Email I just got regarding an article I submitted…

Hi Jill, 

Thank you for submitting your article to The Learning Professional – we appreciate your interest in publishing with Learning Forward.

I am sorry to say we won’t be able to publish your article in an upcoming issue of our magazine. Reviewers read your article, “The most expensive instructional coaching mistake,” and appreciated reading your article. However, we’re afraid we don’t have a place for your article at this time.     

Thanks for sharing your story and best wishes in your work on behalf of kids.

Christy

Here’s Part 1 of the article that got DENIED!   (I chopped it into two parts since it’s a bit long!)

Title: The Most Expensive Instructional Coaching Mistake
Author: Jill Jackson
Theme: Demystifying coaching
Month: December 2019
Word Count: 2030
Contact Information:
Jill Jackson
Jackson Consulting, Inc.
(626) 827-4469
556 S. Fair Oaks Ave 364
Pasadena, CA 91105
Fax: (888) 586-4862

Speaker and Author:
·        Get a Backbone, Principal!
·        Get Some Guts, Coach!
·        How to Teach Students to Critically Think About Text
·        How to Coach Teachers to Teach Almost Anything
·        How to Teach Students to Write Informational Text
·        The Simplified Lesson Planning Formula

Learning Forward Standards:
·        Learning Communities: Engage in Continuous Improvement; Develop Collective Responsibility; Create Alignment and Accountability
·        Leadership: Develop Capacity For Learning And Leading; Advocate For Professional Learning; Create Support Systems And Structures
·        Learning Designs: Promote Active Engagement
·        Implementation: Sustain Implementation; Provide Constructive Feedback

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The Most Expensive Instructional Coaching Mistake

Do you remember that Ron Popeil infomercial from long ago?  He demonstrated how you could put a chicken in this contraption that sat on your countertop and just “Set it and forget it?”  He instructed you to put the bird in his contraption, turn it on and walk away…and voila!  Dinner is served.

Well…ol’ Ron Popeil had it right about chicken, but the “Set it and forget it” motto doesn’t extend to every part of life…that’s for sure!  Take, for example, the world of instructional coaching and the practice of leading teachers to make small tweaks and adjustment to their teaching to improve its effect on students.

As coaches, we pre-conference, find our focus and determine where we’ll head with the coaching cycle.  We take notes and debrief the teacher about what we’ve seen, we reflect and ultimately our work results in the teacher taking action. In fact, the real action begins after the coaching cycle because the teacher carries the next step from the coaching cycle to the real-life classroom.

And it’s often at this point that we make the costliest coaching mistake: We leave the teacher on his/her own to implement the thing from the debriefing…essentially “setting it and forgetting it” at the most crucial follow-up point.

This leads to one of my top 3 most-asked coaching questions:  What do I do when a teacher has been coached in a skill and yet when I get back into the classroom, they’ve stopped using the skill or strategy?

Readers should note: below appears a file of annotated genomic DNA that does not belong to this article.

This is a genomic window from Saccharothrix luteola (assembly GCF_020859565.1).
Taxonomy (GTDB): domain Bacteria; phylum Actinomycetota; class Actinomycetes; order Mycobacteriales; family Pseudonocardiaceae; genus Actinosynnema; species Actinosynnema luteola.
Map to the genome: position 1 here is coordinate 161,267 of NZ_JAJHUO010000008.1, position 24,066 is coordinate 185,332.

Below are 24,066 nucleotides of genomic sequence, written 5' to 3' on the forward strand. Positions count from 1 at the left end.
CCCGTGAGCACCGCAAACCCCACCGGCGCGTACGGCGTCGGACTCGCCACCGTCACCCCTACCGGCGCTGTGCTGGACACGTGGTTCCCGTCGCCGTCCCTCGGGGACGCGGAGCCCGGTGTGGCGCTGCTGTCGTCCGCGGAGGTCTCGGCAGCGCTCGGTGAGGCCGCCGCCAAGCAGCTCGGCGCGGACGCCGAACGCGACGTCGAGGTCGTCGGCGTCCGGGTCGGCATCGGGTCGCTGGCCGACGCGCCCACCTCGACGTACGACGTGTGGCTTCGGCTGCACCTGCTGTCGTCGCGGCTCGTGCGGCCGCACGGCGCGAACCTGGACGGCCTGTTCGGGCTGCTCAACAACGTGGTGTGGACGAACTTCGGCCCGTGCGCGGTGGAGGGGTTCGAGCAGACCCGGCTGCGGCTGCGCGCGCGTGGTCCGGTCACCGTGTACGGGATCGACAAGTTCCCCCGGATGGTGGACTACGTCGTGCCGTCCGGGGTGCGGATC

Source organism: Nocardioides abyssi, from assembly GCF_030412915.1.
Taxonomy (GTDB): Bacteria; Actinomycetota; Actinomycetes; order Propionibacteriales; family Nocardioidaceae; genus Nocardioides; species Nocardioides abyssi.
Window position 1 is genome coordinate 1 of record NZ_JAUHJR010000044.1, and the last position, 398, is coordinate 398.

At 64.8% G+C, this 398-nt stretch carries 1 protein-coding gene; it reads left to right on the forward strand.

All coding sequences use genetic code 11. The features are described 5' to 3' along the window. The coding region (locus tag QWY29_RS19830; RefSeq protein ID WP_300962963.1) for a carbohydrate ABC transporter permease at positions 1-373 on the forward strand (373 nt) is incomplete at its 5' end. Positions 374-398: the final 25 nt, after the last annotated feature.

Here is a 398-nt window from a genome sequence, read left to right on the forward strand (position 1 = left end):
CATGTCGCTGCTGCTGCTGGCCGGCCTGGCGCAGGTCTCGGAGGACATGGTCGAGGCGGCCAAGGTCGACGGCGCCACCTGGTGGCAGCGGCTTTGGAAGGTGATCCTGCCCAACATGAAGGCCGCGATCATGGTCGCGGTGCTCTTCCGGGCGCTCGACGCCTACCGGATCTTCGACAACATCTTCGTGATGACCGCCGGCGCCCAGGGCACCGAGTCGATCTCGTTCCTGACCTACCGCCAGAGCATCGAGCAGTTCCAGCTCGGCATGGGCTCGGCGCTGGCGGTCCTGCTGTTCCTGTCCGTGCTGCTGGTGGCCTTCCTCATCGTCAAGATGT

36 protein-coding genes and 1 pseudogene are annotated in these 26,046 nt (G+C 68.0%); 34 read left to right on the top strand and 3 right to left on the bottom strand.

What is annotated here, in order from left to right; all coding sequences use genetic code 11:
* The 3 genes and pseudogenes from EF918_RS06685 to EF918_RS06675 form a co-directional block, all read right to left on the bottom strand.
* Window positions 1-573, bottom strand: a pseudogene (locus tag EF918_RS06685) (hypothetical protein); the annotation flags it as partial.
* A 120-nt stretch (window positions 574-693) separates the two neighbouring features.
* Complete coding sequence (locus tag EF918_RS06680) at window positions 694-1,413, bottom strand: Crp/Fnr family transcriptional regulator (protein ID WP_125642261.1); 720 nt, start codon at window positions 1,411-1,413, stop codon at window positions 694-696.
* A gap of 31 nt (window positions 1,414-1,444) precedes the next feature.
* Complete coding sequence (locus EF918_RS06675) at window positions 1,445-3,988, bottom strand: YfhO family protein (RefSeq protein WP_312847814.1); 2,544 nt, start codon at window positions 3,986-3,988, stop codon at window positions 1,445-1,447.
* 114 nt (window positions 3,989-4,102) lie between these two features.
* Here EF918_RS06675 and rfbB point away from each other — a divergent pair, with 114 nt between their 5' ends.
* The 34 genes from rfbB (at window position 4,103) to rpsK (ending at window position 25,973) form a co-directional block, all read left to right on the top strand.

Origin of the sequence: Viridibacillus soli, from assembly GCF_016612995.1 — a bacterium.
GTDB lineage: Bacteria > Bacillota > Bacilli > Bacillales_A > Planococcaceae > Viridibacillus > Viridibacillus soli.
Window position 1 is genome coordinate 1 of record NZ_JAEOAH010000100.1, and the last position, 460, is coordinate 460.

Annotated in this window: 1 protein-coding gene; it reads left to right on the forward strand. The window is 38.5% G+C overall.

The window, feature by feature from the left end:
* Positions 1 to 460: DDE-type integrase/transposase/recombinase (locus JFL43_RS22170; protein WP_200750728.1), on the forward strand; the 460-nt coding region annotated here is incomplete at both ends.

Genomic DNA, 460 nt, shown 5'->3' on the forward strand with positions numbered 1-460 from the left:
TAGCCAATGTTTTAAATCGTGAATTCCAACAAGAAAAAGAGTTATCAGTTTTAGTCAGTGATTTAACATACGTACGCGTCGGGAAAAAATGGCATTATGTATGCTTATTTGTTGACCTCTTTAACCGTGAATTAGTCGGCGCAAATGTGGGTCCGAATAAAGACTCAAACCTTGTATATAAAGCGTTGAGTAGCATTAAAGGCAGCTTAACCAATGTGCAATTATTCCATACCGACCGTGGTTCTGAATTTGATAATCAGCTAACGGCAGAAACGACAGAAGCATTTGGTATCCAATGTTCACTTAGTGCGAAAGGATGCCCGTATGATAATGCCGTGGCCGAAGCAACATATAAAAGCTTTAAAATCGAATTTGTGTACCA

As a coach, I can take this really personally…and even chalk it up to “resistance” when it actually isn’t.  One of the biggest lessons I learned in coaching came when I asked a teacher just why she didn’t keep on doing the things that she agreed to do in response to the data from our coaching cycle.

“I forgot.”

I mean it was really that simple?  It felt to me that it was almost passive aggressive or personal…like she dumped the literacy strategy we had worked on together or had made a conscious decision to stop using it.  I even questioned whether she had used it beyond our debriefing!  Was she just playing the coaching game to get me out of her hair?

As it turns out, she simply forgot to use the technique.  It truly was that simple.

Now, as a coach, I couldn’t imagine how she could forget to use it because it is really all I am focusing on with her.  But when I stepped into her shoes, I realized that I had a lot of competition in keeping her attention during coaching!  After all, she also had a math coach, was team lead for her grade level and was also balancing both a new science curriculum and math intervention program.  She was beyond busy and totally inundated with things she had to do…and had so little time to thoughtfully take it all in.

When I asked her if she forgot to use the technique from our coaching cycle because it didn’t work she told me that, in fact, it actually DID work!  She really liked it and found the strategy helpful.  But when she went to plan for the next week’s lessons, she was overcome by the sheer amount of content she had to incorporate and the technique we worked on just flew out of her mind.

The problem with this phenomena (and I see in nearly every school) is that is costs so much time and so must loss of momentum.  We spend the time on excellent coaching content and then when it doesn’t stick, we have to go back and re-do everything.  And no one has time for that.

And here’s the deal: it fatigues the teacher as well.  The teachers feels like she spent all this time in a coaching cycle just to end up doing the same thing over and over again, even though she has full control of what is implemented in her classroom…or not!

….PART 2 IN THE NEXT BLOG.  What do you think?

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If you like what you read so far, then I’m pretty sure you’ll like this and this, too!